I wrote the three vignettes about Pandora to show an example of the Three Part Character Development Model. This model uses three vignettes (sketches) to audition characters for a potential novel. When I started I had absolutely no idea, not the faintest whisper as to story line and plot. All I had was a name. I used to joke with my wife that if we had three daughters I'd name the Shirley, Goodness and Mercy.... it was only a joke Argh Argh Argh! but it showed a penchant for names of that sort.... like Prudence, Charity and Calamity... So I started with "Pandora" as that was the one that came to mind and I started writing. "Once Upon a Time there was a princess named Pandora."
I know this sounds simplistic, but this is all it takes. It works every time... Then you do the Who What When Where and How thing... I already named her, I titled her a "Princess" the timeframe was "Ancient Times, the place was The Magical Realm and I left the How she got to where she was as an assumption that she was the Daughter of Merlin and Millicent.
The auditioning process involved writing three vignettes as mentioned above. In the first I provided a Before Snapshot... This is an old device or writing trick that shows the Central Character (CC) paddling around in their story world in Chapter 1 of a Novel. This is a readers initial impression of the CC and is very important because as they progress through the novel it will be used as a gauge to determine character growth. It shows the reader two things: The physicality of the CC and the inner qualities and beliefs. Yes, its important to the reader what the hero or heroin looks like on the outside but they are much more interested in what lies beneath the surface. A writer needs to ask themselves, what is it about this character that stands out that makes them unique? I call this their enigmatic qualities.
Physically it might be a large nose, big feet, a weak jaw, whatever. Look closely and take note. It is the enigma of a person that draws the reader's attention. For example Cyrano de Bergerac with the physicality of his nose or the Girl in the Dragon Tattoo, scrawny and unattractive. Then there is the enigmatic qualities of the inner character and these are telling indeed. In Cyrano's case it was his attraction to the sublime... seeing in himself a moral superiority derived from his penchant for sword fighting and absolute adherence to the Code of Chivalry. I often say that an enigmatic character is worth a thousand stereotypical ones. It isn't the superficial stereotype that hooks readers, but all the stuff inside that makes a character really who they are. What is interesting is that everybody is enigmatic to one degree or the other. Another way of look at it is their "Weirdness." Everybody has a bit of this weirdness and when a writer sees it, they need to begin tugging at the thread, pulling it out of the weft and seeing what it attaches to underneath. This is the grist of a great character and the more you tug the more great material emerges. Character is everything and all that follows in a novel derives from it.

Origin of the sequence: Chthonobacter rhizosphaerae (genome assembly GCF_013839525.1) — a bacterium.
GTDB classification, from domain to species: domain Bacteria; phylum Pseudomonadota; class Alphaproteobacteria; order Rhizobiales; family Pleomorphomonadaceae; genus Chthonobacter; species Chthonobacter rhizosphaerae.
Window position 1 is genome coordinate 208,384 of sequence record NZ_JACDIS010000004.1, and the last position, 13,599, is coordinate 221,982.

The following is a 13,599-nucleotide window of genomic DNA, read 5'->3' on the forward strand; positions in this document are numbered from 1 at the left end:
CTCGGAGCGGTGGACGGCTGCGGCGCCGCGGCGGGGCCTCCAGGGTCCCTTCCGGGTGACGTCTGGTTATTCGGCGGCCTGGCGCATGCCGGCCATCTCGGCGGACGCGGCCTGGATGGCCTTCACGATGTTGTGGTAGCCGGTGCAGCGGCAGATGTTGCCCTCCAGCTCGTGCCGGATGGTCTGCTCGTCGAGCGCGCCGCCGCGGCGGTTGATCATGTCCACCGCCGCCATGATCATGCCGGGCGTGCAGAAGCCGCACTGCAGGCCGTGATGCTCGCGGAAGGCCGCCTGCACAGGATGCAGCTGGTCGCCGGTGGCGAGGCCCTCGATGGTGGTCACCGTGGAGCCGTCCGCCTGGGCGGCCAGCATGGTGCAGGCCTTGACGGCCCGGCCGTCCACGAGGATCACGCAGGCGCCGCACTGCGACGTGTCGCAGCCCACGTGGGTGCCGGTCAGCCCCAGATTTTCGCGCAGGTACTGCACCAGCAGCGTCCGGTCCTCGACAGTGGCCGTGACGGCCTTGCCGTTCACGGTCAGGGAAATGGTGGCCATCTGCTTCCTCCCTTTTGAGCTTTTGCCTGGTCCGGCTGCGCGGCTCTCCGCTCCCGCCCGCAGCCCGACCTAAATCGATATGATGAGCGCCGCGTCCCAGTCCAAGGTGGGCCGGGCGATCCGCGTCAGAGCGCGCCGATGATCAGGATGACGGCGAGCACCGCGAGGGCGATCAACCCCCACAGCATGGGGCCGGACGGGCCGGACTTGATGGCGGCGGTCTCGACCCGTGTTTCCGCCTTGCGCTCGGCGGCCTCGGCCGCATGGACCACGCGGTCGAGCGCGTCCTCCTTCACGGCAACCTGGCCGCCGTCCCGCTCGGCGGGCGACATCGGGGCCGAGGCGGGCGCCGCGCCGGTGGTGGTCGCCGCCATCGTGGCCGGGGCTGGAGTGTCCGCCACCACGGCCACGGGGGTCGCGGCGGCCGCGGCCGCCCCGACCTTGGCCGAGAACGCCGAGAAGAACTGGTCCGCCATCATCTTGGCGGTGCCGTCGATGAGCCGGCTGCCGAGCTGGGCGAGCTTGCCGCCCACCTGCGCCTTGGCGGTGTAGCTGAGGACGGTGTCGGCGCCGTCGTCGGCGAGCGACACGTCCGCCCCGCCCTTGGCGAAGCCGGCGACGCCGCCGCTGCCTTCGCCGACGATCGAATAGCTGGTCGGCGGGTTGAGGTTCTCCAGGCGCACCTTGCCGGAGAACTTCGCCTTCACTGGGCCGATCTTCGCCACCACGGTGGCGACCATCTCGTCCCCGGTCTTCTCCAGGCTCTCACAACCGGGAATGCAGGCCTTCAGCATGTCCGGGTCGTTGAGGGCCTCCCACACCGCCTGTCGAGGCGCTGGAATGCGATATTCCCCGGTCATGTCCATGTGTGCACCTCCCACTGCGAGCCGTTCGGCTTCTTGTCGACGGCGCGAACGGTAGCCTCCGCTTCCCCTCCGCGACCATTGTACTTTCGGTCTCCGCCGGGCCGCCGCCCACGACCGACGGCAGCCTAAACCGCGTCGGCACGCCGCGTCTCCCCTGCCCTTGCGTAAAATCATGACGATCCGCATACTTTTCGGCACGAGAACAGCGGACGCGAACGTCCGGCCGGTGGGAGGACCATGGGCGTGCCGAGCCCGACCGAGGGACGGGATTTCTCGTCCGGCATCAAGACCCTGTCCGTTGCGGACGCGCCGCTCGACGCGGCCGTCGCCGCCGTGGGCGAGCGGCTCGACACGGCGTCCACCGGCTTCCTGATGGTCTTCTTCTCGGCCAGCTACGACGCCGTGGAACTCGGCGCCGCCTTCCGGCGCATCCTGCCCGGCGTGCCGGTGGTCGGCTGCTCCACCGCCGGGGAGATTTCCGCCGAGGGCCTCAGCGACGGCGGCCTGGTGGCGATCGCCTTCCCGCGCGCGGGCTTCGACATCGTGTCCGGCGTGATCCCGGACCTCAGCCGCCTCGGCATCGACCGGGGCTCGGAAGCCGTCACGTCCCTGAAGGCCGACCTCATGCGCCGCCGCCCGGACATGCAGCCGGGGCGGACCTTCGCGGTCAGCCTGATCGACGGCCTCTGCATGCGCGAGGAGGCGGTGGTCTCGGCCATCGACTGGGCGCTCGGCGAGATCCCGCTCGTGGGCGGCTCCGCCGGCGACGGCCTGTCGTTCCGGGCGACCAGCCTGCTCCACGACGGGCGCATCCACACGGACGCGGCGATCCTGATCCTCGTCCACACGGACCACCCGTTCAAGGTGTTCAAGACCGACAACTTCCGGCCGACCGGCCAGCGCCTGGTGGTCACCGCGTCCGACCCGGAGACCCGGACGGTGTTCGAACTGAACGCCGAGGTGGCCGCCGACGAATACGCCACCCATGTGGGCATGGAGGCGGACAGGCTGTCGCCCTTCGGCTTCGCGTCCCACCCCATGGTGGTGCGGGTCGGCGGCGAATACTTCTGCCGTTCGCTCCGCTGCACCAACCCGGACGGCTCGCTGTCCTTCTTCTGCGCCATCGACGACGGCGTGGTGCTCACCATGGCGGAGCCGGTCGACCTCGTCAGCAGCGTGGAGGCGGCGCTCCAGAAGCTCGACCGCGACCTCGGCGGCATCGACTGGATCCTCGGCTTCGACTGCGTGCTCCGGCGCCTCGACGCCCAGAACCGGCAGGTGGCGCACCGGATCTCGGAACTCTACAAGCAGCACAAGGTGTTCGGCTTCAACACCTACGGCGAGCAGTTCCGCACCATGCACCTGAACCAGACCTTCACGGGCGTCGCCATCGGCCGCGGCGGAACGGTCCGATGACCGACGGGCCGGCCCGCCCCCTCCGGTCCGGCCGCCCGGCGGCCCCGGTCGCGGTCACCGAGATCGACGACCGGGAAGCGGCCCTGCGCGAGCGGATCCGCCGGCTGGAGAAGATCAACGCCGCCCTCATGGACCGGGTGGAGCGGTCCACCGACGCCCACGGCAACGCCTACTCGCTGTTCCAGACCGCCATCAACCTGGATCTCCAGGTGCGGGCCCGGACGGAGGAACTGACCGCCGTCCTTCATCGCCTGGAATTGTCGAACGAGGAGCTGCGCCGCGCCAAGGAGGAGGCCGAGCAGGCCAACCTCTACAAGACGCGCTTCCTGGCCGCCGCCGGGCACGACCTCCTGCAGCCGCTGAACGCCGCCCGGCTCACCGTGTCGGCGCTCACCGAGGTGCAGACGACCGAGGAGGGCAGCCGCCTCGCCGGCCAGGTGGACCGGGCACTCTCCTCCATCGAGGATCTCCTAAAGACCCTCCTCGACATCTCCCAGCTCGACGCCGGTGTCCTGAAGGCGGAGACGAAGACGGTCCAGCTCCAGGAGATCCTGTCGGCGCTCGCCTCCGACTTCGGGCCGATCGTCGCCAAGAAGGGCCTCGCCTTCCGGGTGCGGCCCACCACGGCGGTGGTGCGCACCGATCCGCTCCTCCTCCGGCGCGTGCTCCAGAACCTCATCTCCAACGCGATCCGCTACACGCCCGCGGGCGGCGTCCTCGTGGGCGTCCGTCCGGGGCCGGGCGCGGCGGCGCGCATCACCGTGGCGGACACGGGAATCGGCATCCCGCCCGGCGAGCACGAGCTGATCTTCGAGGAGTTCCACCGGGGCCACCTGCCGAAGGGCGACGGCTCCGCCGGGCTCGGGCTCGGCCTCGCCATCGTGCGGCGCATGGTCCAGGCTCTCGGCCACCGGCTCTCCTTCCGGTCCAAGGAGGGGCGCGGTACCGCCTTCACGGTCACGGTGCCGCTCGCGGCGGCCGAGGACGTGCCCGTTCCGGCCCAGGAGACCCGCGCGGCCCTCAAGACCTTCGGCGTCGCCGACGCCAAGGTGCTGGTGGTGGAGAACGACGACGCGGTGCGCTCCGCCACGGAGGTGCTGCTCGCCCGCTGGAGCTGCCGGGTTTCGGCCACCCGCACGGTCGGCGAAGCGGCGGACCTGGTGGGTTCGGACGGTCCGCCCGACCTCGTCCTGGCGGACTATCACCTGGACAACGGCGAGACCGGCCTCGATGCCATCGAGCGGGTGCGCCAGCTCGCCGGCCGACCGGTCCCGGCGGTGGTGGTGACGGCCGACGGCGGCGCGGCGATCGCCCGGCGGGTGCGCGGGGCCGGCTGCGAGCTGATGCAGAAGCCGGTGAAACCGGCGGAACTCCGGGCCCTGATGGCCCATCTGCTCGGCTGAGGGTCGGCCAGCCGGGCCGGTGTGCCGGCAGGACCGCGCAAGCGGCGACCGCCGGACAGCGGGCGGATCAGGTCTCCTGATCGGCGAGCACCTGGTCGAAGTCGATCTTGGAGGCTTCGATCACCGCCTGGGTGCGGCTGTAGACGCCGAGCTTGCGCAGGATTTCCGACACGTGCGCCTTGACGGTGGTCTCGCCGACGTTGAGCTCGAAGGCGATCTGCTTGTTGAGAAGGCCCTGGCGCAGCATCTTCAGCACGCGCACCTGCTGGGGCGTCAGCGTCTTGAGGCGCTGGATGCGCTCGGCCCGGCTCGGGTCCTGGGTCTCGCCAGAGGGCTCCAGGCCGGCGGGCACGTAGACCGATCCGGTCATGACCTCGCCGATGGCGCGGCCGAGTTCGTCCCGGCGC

As I developed her Character I told a bit of what Pandora looked like but concentrated more on the enigmatic stuff. As a princess there wasn't much I could do regarding her wants and needs. She had anything she wanted and needed. However, her desires were a fertile ground. Anybody who has ever attended a church service and listened to a sermon knows about the inner conflict between good and evil. I planted the seeds for this struggle in Pandora's character. She is a powerhouse of the metaphors, darkness and light. The reader is shown that beneath the surface is some really dark stuff swirling around that will take great strength of character to control.
So a writer begins with this Before Snapshot. It shows the CC interacting with the Story World. In this process the author is looking for what makes the CC "Tick." These are referred to in the vernacular as Wants, Needs and Desires (WNDs). This is what gets the CC up in the morning. It is their motive force that propels them through the novel.
If "Desire" is to be a motive force in Pandora's life that it was necessary to show the sexual aspect but with a deft touch, suited to a13-plus classification. Since this energy can really amp a novel a writer must not shirk from its use, even if the genre and audience seem to constrain it. Subtext using just enough gloved exposition to convey the essential images should be used and no more. Let the reader fill in the graphic details using their lurid imaginations.
What I generally do is write a scene with a graphic level of detail that borders on pornography. Then I add in the glandular and emotional grease that sedates the flesh slapping into a dreamlike euphoria. This makes it vivid in the one sense but doped down in another. Like the real experience. Then I dull it down editing out about ninety-five percent of what I started with. Believe it or not the energy oft' remains even though the words have submerged into a sea of metaphor, and clinical sterility.
Now this gave me a sketch foer each of the first three chapters of a novel. No it is to the whole chapter but only the briefest glimpse into what it might contain. Still it is enough to provide the boiler plate of what the first three chapters should contain. In vignette 1 These are The Before Snapshot, the story world and the CC's Wants/Needs/Desires. In vignette 2 the CC leaves a relatively placid setting and gets carried into vortex of rapidly changing events. In vignette 3 the CC is swept over the edge into a new vista by a Life Changing Event (LCE). The LCE is often an event of dramatic importance but it can be something that appears at first rather ordinary. The operative word is changing. It changes the direction of the CC's life and puts them on an entirely new course with destiny.